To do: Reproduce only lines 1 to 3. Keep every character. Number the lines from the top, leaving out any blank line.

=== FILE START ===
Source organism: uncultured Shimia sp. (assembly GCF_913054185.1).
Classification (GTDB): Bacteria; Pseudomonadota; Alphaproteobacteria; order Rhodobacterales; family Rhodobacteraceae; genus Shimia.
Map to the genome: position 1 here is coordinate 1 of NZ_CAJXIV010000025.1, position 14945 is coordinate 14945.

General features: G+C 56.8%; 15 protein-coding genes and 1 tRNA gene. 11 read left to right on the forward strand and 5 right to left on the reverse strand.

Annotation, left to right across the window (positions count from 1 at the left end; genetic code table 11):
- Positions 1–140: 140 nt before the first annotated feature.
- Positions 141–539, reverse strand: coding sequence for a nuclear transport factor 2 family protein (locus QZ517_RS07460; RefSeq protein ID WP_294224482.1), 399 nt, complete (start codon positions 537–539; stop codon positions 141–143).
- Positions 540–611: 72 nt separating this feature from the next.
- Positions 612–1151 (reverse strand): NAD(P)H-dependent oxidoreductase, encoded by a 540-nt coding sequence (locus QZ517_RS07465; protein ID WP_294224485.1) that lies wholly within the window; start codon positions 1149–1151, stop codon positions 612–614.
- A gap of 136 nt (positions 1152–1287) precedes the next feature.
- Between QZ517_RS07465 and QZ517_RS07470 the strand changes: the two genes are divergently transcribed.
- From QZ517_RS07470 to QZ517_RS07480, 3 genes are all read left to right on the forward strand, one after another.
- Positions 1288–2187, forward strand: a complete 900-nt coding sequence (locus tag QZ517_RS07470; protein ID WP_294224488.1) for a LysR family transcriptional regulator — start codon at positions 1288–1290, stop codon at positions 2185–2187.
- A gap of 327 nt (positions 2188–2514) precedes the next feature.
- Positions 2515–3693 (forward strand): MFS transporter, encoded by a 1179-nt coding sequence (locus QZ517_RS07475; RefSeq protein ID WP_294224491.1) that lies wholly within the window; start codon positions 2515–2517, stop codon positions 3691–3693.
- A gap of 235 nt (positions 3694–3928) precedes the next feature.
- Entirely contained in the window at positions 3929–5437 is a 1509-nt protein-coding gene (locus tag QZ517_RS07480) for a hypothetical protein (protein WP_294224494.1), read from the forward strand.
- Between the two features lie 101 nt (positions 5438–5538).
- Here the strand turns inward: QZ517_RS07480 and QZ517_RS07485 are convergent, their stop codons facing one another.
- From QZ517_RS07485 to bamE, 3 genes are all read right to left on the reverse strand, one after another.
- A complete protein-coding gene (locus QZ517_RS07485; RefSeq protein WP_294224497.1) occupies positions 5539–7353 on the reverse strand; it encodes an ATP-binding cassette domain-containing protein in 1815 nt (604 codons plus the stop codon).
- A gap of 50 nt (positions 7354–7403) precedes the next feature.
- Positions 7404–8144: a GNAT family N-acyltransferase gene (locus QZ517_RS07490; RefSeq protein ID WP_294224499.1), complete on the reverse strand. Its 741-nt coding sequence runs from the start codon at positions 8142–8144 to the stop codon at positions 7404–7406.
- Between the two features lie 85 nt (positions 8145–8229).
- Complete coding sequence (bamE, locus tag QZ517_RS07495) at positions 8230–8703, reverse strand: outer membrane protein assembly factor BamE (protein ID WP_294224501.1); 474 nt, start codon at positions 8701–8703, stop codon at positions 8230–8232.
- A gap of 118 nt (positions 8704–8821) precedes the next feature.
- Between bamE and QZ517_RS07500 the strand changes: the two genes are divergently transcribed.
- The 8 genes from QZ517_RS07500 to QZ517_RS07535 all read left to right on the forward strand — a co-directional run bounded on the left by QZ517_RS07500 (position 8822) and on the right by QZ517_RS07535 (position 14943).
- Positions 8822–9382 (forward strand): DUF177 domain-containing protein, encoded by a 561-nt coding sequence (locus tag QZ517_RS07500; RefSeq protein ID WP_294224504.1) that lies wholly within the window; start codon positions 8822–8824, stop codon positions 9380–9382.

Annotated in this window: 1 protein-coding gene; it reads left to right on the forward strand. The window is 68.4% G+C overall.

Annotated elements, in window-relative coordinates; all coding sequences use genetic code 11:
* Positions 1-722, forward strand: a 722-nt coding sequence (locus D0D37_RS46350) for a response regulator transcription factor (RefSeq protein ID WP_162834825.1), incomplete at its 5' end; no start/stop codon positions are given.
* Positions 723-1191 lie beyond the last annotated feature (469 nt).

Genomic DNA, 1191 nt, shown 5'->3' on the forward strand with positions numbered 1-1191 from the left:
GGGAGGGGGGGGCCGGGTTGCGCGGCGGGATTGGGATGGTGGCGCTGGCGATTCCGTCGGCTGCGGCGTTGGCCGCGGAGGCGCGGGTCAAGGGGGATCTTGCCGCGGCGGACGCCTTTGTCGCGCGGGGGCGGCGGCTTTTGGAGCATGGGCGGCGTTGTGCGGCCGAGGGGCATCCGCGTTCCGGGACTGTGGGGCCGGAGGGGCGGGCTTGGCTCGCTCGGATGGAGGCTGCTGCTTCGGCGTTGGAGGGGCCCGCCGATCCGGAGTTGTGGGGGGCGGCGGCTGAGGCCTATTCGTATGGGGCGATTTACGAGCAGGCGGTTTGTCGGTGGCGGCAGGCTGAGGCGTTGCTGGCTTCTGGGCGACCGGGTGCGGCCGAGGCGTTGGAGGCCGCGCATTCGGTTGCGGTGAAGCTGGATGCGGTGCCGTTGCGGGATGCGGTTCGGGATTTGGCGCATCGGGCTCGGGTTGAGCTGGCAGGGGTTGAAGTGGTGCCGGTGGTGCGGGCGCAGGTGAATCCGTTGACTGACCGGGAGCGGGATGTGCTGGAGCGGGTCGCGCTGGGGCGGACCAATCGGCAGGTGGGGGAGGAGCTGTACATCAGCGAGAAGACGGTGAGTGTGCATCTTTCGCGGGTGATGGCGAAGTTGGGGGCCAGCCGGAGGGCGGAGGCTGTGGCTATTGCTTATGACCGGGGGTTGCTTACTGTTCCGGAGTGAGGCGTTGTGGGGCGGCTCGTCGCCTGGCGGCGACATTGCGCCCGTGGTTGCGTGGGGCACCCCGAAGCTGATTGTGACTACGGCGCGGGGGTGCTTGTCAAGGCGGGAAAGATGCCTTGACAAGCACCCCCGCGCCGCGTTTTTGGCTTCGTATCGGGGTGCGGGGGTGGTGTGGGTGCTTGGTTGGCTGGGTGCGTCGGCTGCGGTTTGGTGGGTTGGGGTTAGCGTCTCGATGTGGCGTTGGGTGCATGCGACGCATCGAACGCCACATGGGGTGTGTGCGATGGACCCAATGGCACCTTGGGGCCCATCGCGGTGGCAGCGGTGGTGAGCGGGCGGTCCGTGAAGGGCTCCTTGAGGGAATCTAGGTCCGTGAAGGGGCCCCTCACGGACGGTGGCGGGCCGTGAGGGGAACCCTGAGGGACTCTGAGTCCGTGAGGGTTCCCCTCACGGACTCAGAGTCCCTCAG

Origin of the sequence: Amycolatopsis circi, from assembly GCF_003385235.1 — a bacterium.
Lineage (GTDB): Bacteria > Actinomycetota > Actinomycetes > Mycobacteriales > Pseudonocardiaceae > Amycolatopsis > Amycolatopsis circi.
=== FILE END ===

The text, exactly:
Source organism: uncultured Shimia sp. (assembly GCF_913054185.1).
Classification (GTDB): Bacteria; Pseudomonadota; Alphaproteobacteria; order Rhodobacterales; family Rhodobacteraceae; genus Shimia.
Map to the genome: position 1 here is coordinate 1 of NZ_CAJXIV010000025.1, position 14945 is coordinate 14945.